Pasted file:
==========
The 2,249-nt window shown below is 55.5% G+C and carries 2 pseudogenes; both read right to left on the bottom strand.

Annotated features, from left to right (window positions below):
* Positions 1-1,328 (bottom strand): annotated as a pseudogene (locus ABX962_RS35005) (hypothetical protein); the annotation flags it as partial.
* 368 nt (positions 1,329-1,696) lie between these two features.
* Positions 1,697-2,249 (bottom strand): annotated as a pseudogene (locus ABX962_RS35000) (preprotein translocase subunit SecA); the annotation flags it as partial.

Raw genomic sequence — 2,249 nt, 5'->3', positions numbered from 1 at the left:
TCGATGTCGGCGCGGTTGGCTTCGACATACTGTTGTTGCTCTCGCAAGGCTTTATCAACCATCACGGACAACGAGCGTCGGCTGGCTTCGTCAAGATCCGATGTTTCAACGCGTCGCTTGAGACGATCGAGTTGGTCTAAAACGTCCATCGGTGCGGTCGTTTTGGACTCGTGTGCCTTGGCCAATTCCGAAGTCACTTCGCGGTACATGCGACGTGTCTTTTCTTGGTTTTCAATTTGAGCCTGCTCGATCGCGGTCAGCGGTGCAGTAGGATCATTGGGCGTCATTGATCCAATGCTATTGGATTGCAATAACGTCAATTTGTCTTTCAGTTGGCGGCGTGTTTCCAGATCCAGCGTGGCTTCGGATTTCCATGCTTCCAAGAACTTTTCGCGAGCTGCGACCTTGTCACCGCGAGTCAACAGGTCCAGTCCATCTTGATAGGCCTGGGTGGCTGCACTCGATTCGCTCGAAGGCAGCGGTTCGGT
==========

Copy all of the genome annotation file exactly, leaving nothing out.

The 2,249-nt window shown below is 55.5% G+C and carries 2 pseudogenes; both read right to left on the bottom strand.

Annotated features, from left to right (window positions below):
* Positions 1-1,328 (bottom strand): annotated as a pseudogene (locus ABX962_RS35005) (hypothetical protein); the annotation flags it as partial.
* 368 nt (positions 1,329-1,696) lie between these two features.
* Positions 1,697-2,249 (bottom strand): annotated as a pseudogene (locus ABX962_RS35000) (preprotein translocase subunit SecA); the annotation flags it as partial.

Raw genomic sequence — 2,249 nt, 5'->3', positions numbered from 1 at the left:
TCGATGTCGGCGCGGTTGGCTTCGACATACTGTTGTTGCTCTCGCAAGGCTTTATCAACCATCACGGACAACGAGCGTCGGCTGGCTTCGTCAAGATCCGATGTTTCAACGCGTCGCTTGAGACGATCGAGTTGGTCTAAAACGTCCATCGGTGCGGTCGTTTTGGACTCGTGTGCCTTGGCCAATTCCGAAGTCACTTCGCGGTACATGCGACGTGTCTTTTCTTGGTTTTCAATTTGAGCCTGCTCGATCGCGGTCAGCGGTGCAGTAGGATCATTGGGCGTCATTGATCCAATGCTATTGGATTGCAATAACGTCAATTTGTCTTTCAGTTGGCGGCGTGTTTCCAGATCCAGCGTGGCTTCGGATTTCCATGCTTCCAAGAACTTTTCGCGAGCTGCGACCTTGTCACCGCGAGTCAACAGGTCCAGTCCATCTTGATAGGCCTGGGTGGCTGCACTCGATTCGCTCGAAGGCAGCGGTTCGGT